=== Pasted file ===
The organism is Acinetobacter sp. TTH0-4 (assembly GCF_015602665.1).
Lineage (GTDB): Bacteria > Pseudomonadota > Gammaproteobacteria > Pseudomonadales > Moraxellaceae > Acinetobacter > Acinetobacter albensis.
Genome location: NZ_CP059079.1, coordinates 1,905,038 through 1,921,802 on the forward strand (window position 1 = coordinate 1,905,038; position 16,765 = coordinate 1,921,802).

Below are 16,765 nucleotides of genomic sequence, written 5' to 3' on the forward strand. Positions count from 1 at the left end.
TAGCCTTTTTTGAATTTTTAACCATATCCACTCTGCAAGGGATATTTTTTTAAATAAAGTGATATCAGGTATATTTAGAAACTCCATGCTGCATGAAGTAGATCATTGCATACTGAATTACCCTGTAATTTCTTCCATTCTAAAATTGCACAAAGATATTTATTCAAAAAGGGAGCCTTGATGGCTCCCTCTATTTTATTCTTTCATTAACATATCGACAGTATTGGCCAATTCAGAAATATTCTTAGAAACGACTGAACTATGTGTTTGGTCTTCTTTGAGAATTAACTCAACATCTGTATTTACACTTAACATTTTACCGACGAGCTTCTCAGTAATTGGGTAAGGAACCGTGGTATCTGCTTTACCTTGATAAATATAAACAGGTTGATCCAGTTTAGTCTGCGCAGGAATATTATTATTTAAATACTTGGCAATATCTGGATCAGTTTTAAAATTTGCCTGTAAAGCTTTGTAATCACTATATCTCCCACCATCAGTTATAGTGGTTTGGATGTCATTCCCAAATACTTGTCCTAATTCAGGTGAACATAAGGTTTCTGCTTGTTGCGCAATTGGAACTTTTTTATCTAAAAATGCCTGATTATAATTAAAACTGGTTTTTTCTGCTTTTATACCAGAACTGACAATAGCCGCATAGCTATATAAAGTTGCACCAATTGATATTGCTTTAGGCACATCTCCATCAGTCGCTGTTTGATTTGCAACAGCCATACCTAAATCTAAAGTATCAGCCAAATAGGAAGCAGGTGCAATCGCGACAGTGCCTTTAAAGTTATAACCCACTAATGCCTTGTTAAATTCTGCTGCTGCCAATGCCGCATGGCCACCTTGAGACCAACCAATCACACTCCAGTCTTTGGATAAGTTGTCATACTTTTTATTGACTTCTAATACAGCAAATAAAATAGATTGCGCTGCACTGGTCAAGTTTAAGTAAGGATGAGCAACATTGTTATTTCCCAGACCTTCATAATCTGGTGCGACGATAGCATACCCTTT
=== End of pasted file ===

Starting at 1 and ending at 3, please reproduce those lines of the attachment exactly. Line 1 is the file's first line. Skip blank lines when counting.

The organism is Acinetobacter sp. TTH0-4 (assembly GCF_015602665.1).
Lineage (GTDB): Bacteria > Pseudomonadota > Gammaproteobacteria > Pseudomonadales > Moraxellaceae > Acinetobacter > Acinetobacter albensis.
Genome location: NZ_CP059079.1, coordinates 1,905,038 through 1,921,802 on the forward strand (window position 1 = coordinate 1,905,038; position 16,765 = coordinate 1,921,802).